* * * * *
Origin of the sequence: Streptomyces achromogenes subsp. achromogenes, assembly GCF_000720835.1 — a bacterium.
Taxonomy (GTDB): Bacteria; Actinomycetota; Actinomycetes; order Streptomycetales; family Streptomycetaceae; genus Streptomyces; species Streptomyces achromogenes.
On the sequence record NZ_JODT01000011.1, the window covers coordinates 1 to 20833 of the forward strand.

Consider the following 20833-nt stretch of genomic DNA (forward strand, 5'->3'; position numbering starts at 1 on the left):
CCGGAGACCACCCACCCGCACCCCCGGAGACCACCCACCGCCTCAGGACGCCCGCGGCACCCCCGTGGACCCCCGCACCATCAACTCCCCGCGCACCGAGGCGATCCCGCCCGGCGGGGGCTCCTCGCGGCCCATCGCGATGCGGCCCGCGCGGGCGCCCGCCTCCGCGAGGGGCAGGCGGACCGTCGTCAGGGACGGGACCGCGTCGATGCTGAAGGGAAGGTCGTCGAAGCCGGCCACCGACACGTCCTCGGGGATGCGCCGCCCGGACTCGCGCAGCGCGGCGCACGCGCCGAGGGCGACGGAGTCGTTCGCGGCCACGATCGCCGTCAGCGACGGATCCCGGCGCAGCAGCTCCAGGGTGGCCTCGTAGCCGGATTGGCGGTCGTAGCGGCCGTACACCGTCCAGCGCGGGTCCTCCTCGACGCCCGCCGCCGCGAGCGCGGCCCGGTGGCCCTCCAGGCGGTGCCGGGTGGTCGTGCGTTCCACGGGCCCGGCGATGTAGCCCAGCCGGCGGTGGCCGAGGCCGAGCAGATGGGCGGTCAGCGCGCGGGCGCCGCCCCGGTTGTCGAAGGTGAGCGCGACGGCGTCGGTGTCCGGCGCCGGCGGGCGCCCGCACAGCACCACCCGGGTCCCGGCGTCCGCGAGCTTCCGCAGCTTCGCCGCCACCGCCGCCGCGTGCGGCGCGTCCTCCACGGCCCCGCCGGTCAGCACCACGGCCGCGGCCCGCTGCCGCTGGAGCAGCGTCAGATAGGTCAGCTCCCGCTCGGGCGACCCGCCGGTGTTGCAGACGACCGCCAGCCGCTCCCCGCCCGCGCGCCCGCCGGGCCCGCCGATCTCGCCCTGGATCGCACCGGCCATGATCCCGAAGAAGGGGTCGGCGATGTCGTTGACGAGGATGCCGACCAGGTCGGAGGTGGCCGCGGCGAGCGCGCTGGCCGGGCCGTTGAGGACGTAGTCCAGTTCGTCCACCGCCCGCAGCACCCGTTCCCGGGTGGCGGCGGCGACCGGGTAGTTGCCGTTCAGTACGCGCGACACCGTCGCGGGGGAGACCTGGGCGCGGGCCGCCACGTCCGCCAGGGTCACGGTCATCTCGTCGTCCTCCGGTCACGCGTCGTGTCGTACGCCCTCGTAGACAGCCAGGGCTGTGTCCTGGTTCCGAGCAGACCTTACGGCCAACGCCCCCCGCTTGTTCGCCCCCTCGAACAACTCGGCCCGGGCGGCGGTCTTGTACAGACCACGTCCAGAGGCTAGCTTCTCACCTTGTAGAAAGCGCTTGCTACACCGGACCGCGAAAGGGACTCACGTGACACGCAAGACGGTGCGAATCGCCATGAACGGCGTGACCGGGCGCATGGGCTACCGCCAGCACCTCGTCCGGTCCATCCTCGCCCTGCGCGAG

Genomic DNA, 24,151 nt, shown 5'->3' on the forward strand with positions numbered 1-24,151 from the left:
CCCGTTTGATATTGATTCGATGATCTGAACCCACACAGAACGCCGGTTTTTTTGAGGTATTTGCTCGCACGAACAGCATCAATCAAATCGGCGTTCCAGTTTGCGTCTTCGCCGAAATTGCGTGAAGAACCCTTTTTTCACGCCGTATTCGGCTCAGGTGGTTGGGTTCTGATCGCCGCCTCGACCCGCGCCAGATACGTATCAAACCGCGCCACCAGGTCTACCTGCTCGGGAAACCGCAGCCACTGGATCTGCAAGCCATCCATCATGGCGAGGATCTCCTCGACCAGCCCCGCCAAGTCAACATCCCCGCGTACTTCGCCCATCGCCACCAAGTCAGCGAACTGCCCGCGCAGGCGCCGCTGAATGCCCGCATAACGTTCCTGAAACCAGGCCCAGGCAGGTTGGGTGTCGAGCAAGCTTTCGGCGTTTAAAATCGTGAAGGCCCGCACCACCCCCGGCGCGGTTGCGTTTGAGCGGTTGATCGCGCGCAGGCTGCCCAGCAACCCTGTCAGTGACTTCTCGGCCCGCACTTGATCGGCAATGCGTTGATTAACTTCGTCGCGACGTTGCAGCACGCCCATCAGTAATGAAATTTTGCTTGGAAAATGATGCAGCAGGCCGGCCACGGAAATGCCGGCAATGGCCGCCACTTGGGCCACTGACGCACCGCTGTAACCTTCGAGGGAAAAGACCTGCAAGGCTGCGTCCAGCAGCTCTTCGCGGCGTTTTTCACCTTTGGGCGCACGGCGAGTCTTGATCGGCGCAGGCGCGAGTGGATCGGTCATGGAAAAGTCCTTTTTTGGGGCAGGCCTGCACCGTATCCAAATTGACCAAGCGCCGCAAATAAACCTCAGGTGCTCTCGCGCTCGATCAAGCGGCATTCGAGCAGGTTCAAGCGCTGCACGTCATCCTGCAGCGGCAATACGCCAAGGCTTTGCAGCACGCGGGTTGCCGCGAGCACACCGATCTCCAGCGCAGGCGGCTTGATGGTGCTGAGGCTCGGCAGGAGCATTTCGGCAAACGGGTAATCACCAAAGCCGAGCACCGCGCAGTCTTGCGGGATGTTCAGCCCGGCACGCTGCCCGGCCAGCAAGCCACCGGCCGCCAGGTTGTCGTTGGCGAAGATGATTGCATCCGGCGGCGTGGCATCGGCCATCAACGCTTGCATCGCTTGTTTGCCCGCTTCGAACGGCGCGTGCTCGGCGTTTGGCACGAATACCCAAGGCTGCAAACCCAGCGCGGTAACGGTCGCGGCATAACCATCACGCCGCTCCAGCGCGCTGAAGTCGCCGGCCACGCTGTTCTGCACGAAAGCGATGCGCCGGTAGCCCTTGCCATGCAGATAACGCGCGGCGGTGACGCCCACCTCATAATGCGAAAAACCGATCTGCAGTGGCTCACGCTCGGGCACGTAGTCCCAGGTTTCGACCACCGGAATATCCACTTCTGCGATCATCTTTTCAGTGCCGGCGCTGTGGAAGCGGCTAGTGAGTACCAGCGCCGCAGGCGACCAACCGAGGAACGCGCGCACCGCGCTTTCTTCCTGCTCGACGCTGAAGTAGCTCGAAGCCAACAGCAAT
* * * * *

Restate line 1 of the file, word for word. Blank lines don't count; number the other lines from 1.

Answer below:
Origin of the sequence: Streptomyces achromogenes subsp. achromogenes, assembly GCF_000720835.1 — a bacterium.